Source: USA TODAYThis should settle it once and for all: Michael Jordan, who will play in his final NBA All-Star Game on Sunday, is the greatest basketball player ever.
Any scale that is used to measure a player’s greatness is flawed and open to interpretation, but USA TODAY factored in every aspect of the game to come up with the greatest player and the all-time All-Star team of greatest players. Just like in All-Star voting, the greatest team was selected by points at their positions, not overall points.
And Jordan, reluctantly, is the man.
”It’s truly an accomplishment, and I take it in a prideful way,” Jordan says of his ”The Greatest” title. ”But I don’t accept it in the sense that I haven’t played against the other great players. I’ve played against some good players and great players in my era, but I don’t get to play against the other guys in other eras.
”I think that’s unfair to those guys as well as to myself to say I’m the best that ever played, because I never played against Wilt Chamberlain. I never played against Jerry West,” Jordan says. ”I respect the older players, and if it wasn’t for them, there is no way I could have become the player that I am. I’ve watched Jerry West. I’ve watched Walter Davis, David Thompson. They influenced my game. They’ve got to have a piece of what I’ve accomplished.”
Magic Johnson says there is no debate. ”Michael is the greatest player ever, and Bill Russell is the greatest winner ever and always will be,” says Johnson, who joins Jordan in the backcourt on the first team.
Also on the first team are forwards Julius Erving and Larry Bird and Chamberlain at center. The second team: guards Bob Cousy and Oscar Robertson, Russell at center and forwards John Havlicek and Rick Barry.
The top 10 players from each decade, picked subjectively, were awarded a varying number of points in 10 categories, ranging from individual statistical titles in the NBA and ABA to All-Star appearances to championships.
Jordan, the only one to earn points in each category, was the overwhelming leader at 149. Chamberlain was second (124) and Russell third (118). The only other players to earn 100 or more points were Kareem Abdul-Jabbar (114) and Johnson (102).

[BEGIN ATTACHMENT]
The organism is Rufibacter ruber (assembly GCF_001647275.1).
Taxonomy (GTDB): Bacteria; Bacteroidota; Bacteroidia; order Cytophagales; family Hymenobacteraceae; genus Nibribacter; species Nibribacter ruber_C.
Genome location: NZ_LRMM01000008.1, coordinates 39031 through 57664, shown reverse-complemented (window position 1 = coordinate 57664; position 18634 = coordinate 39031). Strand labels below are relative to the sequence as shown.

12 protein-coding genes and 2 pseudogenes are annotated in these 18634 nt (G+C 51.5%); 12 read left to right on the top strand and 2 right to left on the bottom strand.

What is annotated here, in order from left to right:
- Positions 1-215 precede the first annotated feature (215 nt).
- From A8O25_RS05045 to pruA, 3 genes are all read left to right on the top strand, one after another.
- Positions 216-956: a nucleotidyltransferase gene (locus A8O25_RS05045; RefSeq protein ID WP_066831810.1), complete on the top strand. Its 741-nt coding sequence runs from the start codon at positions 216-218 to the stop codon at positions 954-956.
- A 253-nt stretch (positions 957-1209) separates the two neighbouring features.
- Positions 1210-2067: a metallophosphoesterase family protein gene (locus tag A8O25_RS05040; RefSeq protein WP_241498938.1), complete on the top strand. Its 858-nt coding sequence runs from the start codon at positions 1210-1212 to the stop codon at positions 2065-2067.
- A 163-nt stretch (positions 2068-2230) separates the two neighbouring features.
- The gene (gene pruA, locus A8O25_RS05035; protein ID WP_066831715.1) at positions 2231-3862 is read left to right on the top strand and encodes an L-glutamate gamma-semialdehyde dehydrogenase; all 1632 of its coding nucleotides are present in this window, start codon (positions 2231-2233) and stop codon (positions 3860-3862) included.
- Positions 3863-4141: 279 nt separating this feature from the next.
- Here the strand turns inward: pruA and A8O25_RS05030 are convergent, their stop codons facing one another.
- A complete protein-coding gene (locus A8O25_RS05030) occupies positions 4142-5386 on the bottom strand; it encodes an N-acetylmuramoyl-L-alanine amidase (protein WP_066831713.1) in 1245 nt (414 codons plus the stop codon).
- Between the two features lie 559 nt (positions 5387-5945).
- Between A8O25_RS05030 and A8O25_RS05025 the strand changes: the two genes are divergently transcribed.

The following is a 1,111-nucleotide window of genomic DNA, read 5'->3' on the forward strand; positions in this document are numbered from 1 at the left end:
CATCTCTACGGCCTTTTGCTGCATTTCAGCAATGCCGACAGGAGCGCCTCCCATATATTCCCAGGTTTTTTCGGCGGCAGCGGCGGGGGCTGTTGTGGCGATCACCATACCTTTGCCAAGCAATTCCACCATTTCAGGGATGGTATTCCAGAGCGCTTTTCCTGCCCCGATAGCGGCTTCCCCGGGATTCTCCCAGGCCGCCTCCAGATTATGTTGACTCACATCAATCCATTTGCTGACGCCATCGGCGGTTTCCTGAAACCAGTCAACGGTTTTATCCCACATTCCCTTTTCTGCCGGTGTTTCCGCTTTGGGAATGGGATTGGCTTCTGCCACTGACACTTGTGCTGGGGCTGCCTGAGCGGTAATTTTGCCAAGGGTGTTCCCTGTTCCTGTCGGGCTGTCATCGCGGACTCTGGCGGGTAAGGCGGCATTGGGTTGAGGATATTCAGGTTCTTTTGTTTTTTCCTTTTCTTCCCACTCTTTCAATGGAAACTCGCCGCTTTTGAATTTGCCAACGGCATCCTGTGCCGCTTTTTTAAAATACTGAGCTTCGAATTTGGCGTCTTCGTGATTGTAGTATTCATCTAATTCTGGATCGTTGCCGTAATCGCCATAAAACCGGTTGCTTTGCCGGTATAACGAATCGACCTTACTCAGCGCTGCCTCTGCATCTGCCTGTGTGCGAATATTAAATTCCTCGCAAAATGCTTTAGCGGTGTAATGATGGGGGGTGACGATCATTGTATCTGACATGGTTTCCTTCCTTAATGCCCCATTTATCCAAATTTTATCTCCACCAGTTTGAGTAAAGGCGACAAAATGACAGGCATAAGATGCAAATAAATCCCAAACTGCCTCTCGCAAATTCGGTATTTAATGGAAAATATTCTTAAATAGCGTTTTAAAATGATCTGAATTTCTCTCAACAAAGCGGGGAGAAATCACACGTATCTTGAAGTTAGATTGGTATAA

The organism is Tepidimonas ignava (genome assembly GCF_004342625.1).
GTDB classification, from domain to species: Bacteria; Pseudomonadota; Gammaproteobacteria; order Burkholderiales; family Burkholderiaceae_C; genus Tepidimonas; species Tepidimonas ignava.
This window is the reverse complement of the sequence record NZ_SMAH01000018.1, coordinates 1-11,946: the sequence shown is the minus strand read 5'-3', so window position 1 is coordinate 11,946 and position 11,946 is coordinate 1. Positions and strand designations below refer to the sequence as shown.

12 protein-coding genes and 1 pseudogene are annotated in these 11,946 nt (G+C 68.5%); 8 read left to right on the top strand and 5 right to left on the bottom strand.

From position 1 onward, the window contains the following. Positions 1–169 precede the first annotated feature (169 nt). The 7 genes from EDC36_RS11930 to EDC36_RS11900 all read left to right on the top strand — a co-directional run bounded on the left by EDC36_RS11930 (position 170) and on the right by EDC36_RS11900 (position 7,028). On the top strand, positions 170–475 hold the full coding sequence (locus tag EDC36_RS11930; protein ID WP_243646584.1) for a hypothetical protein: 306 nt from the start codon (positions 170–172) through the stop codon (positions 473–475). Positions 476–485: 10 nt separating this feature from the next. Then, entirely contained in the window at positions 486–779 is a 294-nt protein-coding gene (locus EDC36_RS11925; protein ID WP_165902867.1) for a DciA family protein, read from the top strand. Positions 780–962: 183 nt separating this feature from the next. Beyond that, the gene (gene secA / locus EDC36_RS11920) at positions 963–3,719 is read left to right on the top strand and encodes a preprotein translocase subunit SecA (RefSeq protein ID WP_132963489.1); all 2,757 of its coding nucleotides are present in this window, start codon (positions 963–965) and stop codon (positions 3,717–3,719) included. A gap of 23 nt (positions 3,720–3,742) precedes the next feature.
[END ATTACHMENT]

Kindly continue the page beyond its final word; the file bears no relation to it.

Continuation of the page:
Russell won a record 11 NBA titles, five league MVP awards, made the all-NBA first team three times and was on the inaugural all-defensive team in his last season of a 13-year career. Jordan has won six titles, five NBA MVP awards and six NBA Finals MVP awards; made the all-NBA first team 10 times and the all-defensive team nine times and won 10 scoring titles in 14 years.
”Michael has done things in sports — forget basketball, sports in general — that no other man has done,” Johnson adds. ”He is always going to be bigger than the game, bigger than sports. He’s a worldwide hero. There will never be another Bill Russell, and there will never be another Michael Jordan.”
Charles Barkley, one of Jordan’s best friends, says Jordan ”took the game to a whole new level, and the (Chicago) Bulls would have won two more titles if he didn’t retire the first time. I put Michael and Magic at the top with Russell and Oscar. I have to give Kevin McHale credit, too, because he was the best player I played against. I’m not on their level. They’re icons; I was just another player.”
The biggest surprise probably is that Cousy beat out West on the second team, but Cousy was the dominant point guard of the 1950s, leading the NBA in assists eight seasons in a row and winning six NBA titles. West never won the MVP award and won one NBA title. He and Cousy were 10-time all-NBA first-teamers.
”Cousy was Magic before Magic,” says K.C. Jones, who played with or against, coached or coached against all 10 players on the two greatest teams. ”He was small, but he had the flair and the wild hook off the wrong foot that always went in. If you’re talking about performing and winning, Cousy belongs there.”
Robertson is the only player to average a triple-double for an entire season (30.8 points, 12.5 rebounds and 11.4 assists in 1961-62). For his 14-year career, he averaged 25.7 points, 9.5 assists and 7.5 rebounds.
Johnson revolutionized point-guard play with his passing skills and size (6-9). He won five NBA titles and is the NBA’s career assists average leader. He pulled off one of the greatest single feats in playoff history as a rookie in the series-winning Game 6 of the 1980 NBA Finals. With Abdul-Jabbar home with a sprained ankle, Johnson moved to center and had 42 points, 15 rebounds, seven assists and three steals to help the Lakers win the game and the championship.